Tech in Asia
12 July 2015
China has been eager to claim its “internet sovereignty” since the 18th party congress, with internet control naturally topping the central leadership’s agenda. The recently released cyber security law draft, while aiming to codify the previously scattered internet regulation policies and solidify Cyberspace Administration’s status as the leading internet governing body, has demonstrated the country’s determination to take a more effective and concentrated approach to make the cyberspace a “safe and harmonious” territory...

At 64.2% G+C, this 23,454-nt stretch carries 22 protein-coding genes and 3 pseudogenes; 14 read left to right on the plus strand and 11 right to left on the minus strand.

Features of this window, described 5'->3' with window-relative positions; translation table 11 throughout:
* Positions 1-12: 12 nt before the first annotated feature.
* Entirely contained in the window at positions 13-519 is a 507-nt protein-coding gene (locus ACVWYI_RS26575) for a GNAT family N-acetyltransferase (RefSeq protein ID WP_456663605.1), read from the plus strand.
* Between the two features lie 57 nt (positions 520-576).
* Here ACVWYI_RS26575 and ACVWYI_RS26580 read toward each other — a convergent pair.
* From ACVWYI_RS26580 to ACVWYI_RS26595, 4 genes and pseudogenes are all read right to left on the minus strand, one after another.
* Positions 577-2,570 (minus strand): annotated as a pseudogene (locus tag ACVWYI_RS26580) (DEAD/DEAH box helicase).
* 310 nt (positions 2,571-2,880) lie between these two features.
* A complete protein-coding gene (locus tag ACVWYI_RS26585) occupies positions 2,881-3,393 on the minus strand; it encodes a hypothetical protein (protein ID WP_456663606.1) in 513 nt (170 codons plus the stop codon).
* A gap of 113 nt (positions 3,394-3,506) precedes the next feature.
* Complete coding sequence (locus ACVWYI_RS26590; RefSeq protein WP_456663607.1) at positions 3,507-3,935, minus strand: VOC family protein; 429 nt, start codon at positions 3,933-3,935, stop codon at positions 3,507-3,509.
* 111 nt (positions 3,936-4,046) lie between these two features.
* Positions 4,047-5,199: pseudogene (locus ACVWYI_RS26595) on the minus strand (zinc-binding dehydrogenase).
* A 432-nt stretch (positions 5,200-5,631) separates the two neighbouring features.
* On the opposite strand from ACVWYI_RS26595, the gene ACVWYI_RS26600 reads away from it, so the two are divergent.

The draft also duplicates the stringent requirements on the real identity registration system of the NPCSC’s 2012 Decision on Strengthening Network Information Protection, according to Clement Chen, a post-doctoral fellow at the Faculty of Law, HKU. Article 20 of the draft prescribes that network operators shall require users to provide real identity information when signing service agreements to ensure the traceability of the internet content. Where users do not provide real identify information, network operators must not provide them with relevant services. Chen adds that while the draft imposes obligations to protect privacy on the ISPs, it does not impose equally comprehensive obligations on public authorities in relation to their collection and processing of personal information within the broad scope of ‘internet security maintenance’... Click here to read the full article.
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